Get Low car insurance rates
If you're shopping for car insurance, you know there are certain crucial factors influencing your rate that are out of your hands. Such factors include your age, gender and record of prior claims.
Despite this, there's a lot you can do to score a lower rate, and your choices bear more power than you might think. Here are 10 tips guaranteed to help you get the best rate possible on your auto insurance.
1. Get more than one rate quote before you commit.
"Company prices are very different, and it pays to shop around. You can easily wind up paying double from one company to the next, " says J. Robert Hunter, director of insurance with the Consumer Federation of America, a national watchdog group.
Want to get a sense of who the low-priced carriers are? The National Association of Insurance Commissioners offers a map on its Web site that lists each state's regulators. Click on your state and you're taken to the state's Department of Insurance Web site. Its consumer buying guide compares insurance premiums across a range of companies. You'll also learn how many complaints each company has logged. Surprisingly, you don't have to sacrifice service quality to score a low premium. "A lot of the lower-priced companies have the best service rates, " says Hunter.
There are a host of independent Web sites, like CarInsurance.com, that allow you to comparison-shop by offering online price quotes. These sites can be incredibly useful. However, Hunter warns that these services — which earn their keep by charging carriers a commission on each sale — occasionally fail to include the insurance companies with the lowest rates, since these low-cost carriers are unwilling to pay commissions.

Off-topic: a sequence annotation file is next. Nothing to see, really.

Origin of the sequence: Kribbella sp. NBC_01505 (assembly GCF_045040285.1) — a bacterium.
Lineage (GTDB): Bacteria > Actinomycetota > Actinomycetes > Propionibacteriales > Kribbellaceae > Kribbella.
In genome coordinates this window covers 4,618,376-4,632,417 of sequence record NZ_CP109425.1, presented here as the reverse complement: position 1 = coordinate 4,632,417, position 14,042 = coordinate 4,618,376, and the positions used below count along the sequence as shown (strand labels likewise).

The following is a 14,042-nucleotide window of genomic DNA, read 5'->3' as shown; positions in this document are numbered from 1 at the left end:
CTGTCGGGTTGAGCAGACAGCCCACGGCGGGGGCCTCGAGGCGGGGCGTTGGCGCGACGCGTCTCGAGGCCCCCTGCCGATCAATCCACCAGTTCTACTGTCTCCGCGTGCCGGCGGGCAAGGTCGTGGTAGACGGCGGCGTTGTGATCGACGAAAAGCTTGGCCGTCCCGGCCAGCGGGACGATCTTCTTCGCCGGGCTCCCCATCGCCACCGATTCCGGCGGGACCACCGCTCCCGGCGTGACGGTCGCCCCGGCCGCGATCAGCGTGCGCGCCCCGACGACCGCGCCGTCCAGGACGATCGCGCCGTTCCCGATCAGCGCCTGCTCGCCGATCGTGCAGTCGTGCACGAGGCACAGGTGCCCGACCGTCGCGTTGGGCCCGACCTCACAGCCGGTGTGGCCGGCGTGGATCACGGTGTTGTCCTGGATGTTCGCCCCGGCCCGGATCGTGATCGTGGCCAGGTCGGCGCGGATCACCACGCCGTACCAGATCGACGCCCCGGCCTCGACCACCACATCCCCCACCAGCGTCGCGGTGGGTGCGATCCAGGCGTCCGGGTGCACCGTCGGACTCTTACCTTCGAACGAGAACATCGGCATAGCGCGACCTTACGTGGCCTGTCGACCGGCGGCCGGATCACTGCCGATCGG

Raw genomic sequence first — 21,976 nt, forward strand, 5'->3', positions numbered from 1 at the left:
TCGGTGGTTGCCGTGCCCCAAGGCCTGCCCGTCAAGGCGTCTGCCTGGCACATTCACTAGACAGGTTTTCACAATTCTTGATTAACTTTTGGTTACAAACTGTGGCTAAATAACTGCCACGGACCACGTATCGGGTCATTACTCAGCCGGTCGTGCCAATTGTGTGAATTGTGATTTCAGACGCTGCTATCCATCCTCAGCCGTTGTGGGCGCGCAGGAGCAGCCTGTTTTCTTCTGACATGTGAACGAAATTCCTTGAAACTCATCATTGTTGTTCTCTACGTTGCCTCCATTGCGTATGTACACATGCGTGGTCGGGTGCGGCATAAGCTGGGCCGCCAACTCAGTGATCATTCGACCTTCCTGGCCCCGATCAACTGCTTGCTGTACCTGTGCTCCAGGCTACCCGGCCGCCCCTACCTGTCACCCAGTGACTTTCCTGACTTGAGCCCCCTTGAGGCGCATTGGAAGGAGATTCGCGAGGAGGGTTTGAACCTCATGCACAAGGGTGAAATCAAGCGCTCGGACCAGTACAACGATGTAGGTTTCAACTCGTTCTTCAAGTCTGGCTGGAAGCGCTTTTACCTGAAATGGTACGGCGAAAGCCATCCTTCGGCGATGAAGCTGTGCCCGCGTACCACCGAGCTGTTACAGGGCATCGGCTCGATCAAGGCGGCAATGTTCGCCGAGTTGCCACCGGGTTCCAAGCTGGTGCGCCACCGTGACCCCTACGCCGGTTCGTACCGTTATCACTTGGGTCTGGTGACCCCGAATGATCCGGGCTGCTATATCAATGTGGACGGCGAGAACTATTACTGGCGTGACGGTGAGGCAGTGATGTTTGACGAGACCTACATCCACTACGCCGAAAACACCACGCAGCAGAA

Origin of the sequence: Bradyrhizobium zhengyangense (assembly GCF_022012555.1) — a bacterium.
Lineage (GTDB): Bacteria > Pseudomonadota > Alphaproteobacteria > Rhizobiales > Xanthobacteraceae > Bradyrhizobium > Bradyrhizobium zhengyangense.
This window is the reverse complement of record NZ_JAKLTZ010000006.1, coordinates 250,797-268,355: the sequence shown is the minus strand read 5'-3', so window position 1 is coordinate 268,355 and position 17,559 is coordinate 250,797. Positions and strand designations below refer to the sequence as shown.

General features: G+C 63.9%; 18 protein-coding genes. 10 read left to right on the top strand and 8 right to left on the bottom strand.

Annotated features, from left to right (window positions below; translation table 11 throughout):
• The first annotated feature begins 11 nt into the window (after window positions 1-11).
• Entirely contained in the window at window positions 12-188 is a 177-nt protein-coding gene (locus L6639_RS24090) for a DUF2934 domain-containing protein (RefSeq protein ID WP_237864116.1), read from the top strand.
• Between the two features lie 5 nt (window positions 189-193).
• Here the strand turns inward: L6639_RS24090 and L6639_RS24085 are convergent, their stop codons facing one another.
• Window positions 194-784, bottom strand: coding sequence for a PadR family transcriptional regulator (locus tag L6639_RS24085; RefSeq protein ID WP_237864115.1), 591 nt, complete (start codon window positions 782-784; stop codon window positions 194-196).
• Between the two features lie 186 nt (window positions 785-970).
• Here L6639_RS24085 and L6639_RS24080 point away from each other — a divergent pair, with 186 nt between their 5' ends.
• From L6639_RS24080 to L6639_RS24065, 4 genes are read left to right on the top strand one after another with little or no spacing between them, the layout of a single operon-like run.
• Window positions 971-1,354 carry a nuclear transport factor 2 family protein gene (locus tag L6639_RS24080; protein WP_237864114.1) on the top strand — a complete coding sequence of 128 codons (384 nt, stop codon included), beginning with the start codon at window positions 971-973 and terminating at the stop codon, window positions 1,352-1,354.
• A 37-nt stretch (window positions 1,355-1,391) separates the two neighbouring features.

2. Evaluate insurance costs before you buy your vehicle.
The year, make and model of your vehicle can have a profound impact on your insurance rate. All else being equal, new, expensive or sporty cars will cost more to insure than older, cheaper and more utilitarian vehicles. But you could find a substantial discrepancy even when comparing the cost to insure similar cars. So if you've got a few models on your shortlist, contact your carrier to see what rate each vehicle commands. Doing so could ultimately net you a windfall in savings when the time comes to pay your premium.
3. Go high on deductibles.
If you're willing to give a little with your deductible, you can wind up saving big on your rates. "If you go from a $250 to a $1, 000 deductible, you can save between 25 and 40 percent on your policy, " says Hunter. You can then set aside a portion of these funds to cover your costs in the event of a claim.
4. Nix collision and/or comprehensive coverage on older cars.
If your older car has comp and collision coverage, you might find yourself paying more in insurance than the car is worth. "Take your comp and collision premium and add it up, then multiply it by 10. If your car is worth less than that, don't buy the coverage, " says Hunter. If you're worried about being left overexposed, consider this: The typical policyholder makes a claim only once every 11 years, and reports a total loss only once every 50 years.
5. Mind your credit score.
An increasing number of carriers are considering credit scores when making rate calculations. "Your credit score can be very important in determining your rate, " says Hunter. "You can wind up paying up to 50 percent more if you have a bad credit score." Keep your credit score in tip-top shape by paying bills in a timely manner and by regularly checking that there are no items on your history that do not belong to you.
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